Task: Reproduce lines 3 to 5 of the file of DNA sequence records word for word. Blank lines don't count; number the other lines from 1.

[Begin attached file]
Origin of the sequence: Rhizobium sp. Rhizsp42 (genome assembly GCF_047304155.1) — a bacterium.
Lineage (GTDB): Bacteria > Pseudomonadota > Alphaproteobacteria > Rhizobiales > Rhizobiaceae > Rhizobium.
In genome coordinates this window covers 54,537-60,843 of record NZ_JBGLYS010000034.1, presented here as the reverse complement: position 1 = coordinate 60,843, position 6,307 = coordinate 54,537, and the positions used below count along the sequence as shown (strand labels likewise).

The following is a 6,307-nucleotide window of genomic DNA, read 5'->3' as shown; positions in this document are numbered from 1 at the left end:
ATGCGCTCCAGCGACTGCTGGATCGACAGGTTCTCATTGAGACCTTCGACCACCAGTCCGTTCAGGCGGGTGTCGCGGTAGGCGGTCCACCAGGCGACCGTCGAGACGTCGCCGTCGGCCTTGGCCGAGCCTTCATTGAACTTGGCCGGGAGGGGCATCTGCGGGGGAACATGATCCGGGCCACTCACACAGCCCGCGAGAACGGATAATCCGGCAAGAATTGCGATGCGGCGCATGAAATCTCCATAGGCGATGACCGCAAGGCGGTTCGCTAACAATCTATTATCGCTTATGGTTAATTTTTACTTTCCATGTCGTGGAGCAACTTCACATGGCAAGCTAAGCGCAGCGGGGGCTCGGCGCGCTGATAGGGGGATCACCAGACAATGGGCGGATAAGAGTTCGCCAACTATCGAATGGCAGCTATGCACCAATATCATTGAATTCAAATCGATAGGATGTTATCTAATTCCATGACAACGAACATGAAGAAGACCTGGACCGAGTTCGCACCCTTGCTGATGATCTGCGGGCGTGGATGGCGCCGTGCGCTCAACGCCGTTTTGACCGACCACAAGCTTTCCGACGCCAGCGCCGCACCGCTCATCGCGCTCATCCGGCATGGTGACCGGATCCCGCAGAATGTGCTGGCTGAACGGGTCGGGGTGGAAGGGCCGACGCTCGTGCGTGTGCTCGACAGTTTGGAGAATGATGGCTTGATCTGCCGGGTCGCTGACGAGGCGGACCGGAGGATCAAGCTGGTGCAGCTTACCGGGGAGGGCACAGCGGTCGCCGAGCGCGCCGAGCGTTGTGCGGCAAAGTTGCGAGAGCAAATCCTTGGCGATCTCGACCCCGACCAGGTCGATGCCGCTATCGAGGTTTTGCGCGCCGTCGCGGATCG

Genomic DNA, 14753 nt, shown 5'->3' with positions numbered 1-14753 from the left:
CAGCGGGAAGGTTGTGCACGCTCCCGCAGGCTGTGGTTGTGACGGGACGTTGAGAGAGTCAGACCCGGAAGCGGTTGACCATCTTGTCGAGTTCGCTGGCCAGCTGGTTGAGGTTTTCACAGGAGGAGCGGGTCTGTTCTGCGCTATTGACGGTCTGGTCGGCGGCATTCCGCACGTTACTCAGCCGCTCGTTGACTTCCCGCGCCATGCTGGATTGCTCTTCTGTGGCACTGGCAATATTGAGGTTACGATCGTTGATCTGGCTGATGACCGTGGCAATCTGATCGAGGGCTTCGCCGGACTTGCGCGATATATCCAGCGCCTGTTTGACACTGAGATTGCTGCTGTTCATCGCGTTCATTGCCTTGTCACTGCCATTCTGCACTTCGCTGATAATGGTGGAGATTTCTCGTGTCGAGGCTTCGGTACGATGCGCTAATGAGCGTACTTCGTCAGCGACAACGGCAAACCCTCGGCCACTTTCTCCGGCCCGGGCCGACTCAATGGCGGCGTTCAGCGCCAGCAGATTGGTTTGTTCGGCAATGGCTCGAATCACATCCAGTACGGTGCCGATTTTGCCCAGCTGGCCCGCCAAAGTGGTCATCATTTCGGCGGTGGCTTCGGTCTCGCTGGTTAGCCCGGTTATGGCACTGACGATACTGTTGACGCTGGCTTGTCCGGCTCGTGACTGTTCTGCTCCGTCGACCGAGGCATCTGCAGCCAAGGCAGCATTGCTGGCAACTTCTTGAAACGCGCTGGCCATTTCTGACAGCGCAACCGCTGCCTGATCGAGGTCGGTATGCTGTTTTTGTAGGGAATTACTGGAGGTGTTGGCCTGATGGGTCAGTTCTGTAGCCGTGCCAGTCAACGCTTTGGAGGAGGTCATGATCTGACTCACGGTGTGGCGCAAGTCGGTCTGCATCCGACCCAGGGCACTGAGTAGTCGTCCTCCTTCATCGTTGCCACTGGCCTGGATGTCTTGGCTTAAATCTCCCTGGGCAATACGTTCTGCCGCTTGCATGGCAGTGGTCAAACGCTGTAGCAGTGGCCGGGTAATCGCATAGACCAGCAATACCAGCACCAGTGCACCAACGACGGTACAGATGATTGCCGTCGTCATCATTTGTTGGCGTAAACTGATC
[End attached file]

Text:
In genome coordinates this window covers 54,537-60,843 of record NZ_JBGLYS010000034.1, presented here as the reverse complement: position 1 = coordinate 60,843, position 6,307 = coordinate 54,537, and the positions used below count along the sequence as shown (strand labels likewise).

The following is a 6,307-nucleotide window of genomic DNA, read 5'->3' as shown; positions in this document are numbered from 1 at the left end:
ATGCGCTCCAGCGACTGCTGGATCGACAGGTTCTCATTGAGACCTTCGACCACCAGTCCGTTCAGGCGGGTGTCGCGGTAGGCGGTCCACCAGGCGACCGTCGAGACGTCGCCGTCGGCCTTGGCCGAGCCTTCATTGAACTTGGCCGGGAGGGGCATCTGCGGGGGAACATGATCCGGGCCACTCACACAGCCCGCGAGAACGGATAATCCGGCAAGAATTGCGATGCGGCGCATGAAATCTCCATAGGCGATGACCGCAAGGCGGTTCGCTAACAATCTATTATCGCTTATGGTTAATTTTTACTTTCCATGTCGTGGAGCAACTTCACATGGCAAGCTAAGCGCAGCGGGGGCTCGGCGCGCTGATAGGGGGATCACCAGACAATGGGCGGATAAGAGTTCGCCAACTATCGAATGGCAGCTATGCACCAATATCATTGAATTCAAATCGATAGGATGTTATCTAATTCCATGACAACGAACATGAAGAAGACCTGGACCGAGTTCGCACCCTTGCTGATGATCTGCGGGCGTGGATGGCGCCGTGCGCTCAACGCCGTTTTGACCGACCACAAGCTTTCCGACGCCAGCGCCGCACCGCTCATCGCGCTCATCCGGCATGGTGACCGGATCCCGCAGAATGTGCTGGCTGAACGGGTCGGGGTGGAAGGGCCGACGCTCGTGCGTGTGCTCGACAGTTTGGAGAATGATGGCTTGATCTGCCGGGTCGCTGACGAGGCGGACCGGAGGATCAAGCTGGTGCAGCTTACCGGGGAGGGCACAGCGGTCGCCGAGCGCGCCGAGCGTTGTGCGGCAAAGTTGCGAGAGCAAATCCTTGGCGATCTCGACCCCGACCAGGTCGATGCCGCTATCGAGGTTTTGCGCGCCGTCGCGGATCG